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NCJRS Abstract

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NCJ Number: 77924 Find in a Library
Title: Hidden Consequences of Court Unification
Journal: Judicature  Volume:65  Issue:1  Dated:(June-July 1981)  Pages:10-17
Author(s): J M Broder; J F Porter; W M Smathers
Date Published: 1981
Page Count: 8
Format: Article
Language: English
Country: United States of America
Annotation: Efficiency and uniformity gains from court unification must be weighed against policy changes and the redistribution of costs and benefits, according to this study of the city-county court merger in Athens, Ga.
Abstract: The study, undertaken from the perspective of local residents, measured the distributional consequences of court unification in terms of both the costs of providing court services and the level of services provided. Service quality was measured in terms of absolute fine levels (reflecting court's judgment as to the severity of the crimes) and relative fines (indicating the court's view of the seriousness of one crime relative to others). Quasi-experimental designs were adopted to measure changes in absolute fine levels. Citizens were also asked to rank the severity of the misdemeanors. The findings showed that the consolidation saved money, but the average cost per case increased for city residents and decreased for outlying county residents. Changes in both absolute and relative fine levels took place. City residents thus experienced losses in court policy compatibility, while county residents had gains. Furthermore, the unified court delivered a more uniform level of justice with respect to interest group preferences, but this was achieved by redistributing the costs and benefits of court policies. The findings indicated that policymakers planning structural changes in courts of limited jurisdiction should broaden their analysis beyond costs to consider such outcomes as the potential for changes in court policies, changes in the incidence of costs and benefits, and changes in the ability of various groups to participate effectively in the judicial process. Statistical data and reference footnotes are included.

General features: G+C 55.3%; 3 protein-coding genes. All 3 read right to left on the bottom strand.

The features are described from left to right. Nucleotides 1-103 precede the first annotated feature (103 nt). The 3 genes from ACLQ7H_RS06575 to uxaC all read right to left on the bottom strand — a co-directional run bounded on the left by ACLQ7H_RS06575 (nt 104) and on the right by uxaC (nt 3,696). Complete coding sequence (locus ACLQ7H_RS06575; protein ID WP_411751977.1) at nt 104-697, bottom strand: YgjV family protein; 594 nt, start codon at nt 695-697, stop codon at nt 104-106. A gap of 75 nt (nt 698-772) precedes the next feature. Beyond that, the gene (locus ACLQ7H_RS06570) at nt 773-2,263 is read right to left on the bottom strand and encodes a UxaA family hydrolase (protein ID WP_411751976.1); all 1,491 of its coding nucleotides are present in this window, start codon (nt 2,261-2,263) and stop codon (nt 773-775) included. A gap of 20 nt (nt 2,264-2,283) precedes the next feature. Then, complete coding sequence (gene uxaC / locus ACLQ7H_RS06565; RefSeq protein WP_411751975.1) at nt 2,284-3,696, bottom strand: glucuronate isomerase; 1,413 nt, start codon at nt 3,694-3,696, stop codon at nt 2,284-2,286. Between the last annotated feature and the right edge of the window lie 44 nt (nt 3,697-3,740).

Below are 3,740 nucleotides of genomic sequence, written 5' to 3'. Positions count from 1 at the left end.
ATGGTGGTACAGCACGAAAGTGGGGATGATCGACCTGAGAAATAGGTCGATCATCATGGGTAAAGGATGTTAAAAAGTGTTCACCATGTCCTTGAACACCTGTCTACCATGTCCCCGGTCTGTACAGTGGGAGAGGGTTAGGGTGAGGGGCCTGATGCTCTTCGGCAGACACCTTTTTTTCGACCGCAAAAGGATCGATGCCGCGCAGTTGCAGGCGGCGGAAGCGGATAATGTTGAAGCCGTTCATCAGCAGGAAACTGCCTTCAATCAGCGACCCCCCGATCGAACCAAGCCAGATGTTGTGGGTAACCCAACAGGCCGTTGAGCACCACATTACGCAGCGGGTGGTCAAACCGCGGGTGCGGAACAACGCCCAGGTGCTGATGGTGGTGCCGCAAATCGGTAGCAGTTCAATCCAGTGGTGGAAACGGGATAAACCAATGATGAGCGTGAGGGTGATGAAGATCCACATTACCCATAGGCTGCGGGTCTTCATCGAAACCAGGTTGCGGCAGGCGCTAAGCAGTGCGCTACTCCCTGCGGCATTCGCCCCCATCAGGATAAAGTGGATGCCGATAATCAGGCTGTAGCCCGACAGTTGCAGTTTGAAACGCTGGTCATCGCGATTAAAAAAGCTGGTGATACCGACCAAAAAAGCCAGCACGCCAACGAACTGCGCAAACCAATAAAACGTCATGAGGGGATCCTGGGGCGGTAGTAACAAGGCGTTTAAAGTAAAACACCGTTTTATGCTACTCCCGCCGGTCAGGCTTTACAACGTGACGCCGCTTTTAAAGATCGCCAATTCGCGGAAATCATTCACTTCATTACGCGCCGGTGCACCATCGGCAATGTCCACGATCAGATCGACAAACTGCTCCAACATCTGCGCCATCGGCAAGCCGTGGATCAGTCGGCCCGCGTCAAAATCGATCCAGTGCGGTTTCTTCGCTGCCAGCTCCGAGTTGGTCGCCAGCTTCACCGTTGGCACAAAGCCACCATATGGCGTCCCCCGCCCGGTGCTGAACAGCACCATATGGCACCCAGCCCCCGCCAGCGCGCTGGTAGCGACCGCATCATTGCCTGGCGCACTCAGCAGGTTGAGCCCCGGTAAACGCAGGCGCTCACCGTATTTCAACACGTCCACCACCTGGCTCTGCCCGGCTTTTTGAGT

Index Term(s): Court of limited jurisdiction; Court structure; Georgia (USA); State court unification
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